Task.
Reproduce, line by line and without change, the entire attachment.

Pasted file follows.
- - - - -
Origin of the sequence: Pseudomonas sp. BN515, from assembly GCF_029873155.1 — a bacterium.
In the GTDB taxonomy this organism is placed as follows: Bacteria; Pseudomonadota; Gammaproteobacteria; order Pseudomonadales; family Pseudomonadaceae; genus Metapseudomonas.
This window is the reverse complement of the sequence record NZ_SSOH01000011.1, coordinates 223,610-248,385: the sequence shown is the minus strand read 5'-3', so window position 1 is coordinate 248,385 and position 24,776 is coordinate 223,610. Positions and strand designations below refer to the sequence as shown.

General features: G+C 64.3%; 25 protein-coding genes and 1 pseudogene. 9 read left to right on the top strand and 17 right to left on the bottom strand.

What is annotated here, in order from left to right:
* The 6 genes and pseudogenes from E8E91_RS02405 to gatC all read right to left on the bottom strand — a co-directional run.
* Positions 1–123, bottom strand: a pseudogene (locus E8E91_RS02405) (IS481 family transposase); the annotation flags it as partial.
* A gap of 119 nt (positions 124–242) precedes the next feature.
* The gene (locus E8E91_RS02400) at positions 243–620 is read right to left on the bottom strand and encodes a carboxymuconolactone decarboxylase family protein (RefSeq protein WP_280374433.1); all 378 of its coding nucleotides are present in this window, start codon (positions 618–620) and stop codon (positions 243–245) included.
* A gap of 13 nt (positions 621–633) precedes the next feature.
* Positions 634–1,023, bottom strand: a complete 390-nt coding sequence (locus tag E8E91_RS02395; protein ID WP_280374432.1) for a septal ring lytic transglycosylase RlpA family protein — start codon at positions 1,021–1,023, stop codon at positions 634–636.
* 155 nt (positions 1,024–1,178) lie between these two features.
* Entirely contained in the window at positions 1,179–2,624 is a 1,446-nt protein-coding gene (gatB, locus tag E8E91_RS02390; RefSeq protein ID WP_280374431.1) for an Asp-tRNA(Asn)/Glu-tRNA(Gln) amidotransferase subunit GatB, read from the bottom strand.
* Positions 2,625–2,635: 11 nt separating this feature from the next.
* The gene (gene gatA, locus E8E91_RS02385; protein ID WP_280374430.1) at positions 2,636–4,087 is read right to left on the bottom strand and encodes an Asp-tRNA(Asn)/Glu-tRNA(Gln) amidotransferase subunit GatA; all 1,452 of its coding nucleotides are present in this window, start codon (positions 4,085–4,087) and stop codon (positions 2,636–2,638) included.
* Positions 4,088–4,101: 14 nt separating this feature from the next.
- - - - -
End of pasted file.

Origin of the sequence: Pseudomonas sp. BN515, from assembly GCF_029873155.1 — a bacterium.
In the GTDB taxonomy this organism is placed as follows: Bacteria; Pseudomonadota; Gammaproteobacteria; order Pseudomonadales; family Pseudomonadaceae; genus Metapseudomonas.
This window is the reverse complement of the sequence record NZ_SSOH01000011.1, coordinates 223,610-248,385: the sequence shown is the minus strand read 5'-3', so window position 1 is coordinate 248,385 and position 24,776 is coordinate 223,610. Positions and strand designations below refer to the sequence as shown.

General features: G+C 64.3%; 25 protein-coding genes and 1 pseudogene. 9 read left to right on the top strand and 17 right to left on the bottom strand.

What is annotated here, in order from left to right:
* The 6 genes and pseudogenes from E8E91_RS02405 to gatC all read right to left on the bottom strand — a co-directional run.
* Positions 1–123, bottom strand: a pseudogene (locus E8E91_RS02405) (IS481 family transposase); the annotation flags it as partial.
* A gap of 119 nt (positions 124–242) precedes the next feature.
* The gene (locus E8E91_RS02400) at positions 243–620 is read right to left on the bottom strand and encodes a carboxymuconolactone decarboxylase family protein (RefSeq protein WP_280374433.1); all 378 of its coding nucleotides are present in this window, start codon (positions 618–620) and stop codon (positions 243–245) included.
* A gap of 13 nt (positions 621–633) precedes the next feature.
* Positions 634–1,023, bottom strand: a complete 390-nt coding sequence (locus tag E8E91_RS02395; protein ID WP_280374432.1) for a septal ring lytic transglycosylase RlpA family protein — start codon at positions 1,021–1,023, stop codon at positions 634–636.
* 155 nt (positions 1,024–1,178) lie between these two features.
* Entirely contained in the window at positions 1,179–2,624 is a 1,446-nt protein-coding gene (gatB, locus tag E8E91_RS02390; RefSeq protein ID WP_280374431.1) for an Asp-tRNA(Asn)/Glu-tRNA(Gln) amidotransferase subunit GatB, read from the bottom strand.
* Positions 2,625–2,635: 11 nt separating this feature from the next.
* The gene (gene gatA, locus E8E91_RS02385; protein ID WP_280374430.1) at positions 2,636–4,087 is read right to left on the bottom strand and encodes an Asp-tRNA(Asn)/Glu-tRNA(Gln) amidotransferase subunit GatA; all 1,452 of its coding nucleotides are present in this window, start codon (positions 4,085–4,087) and stop codon (positions 2,636–2,638) included.
* Positions 4,088–4,101: 14 nt separating this feature from the next.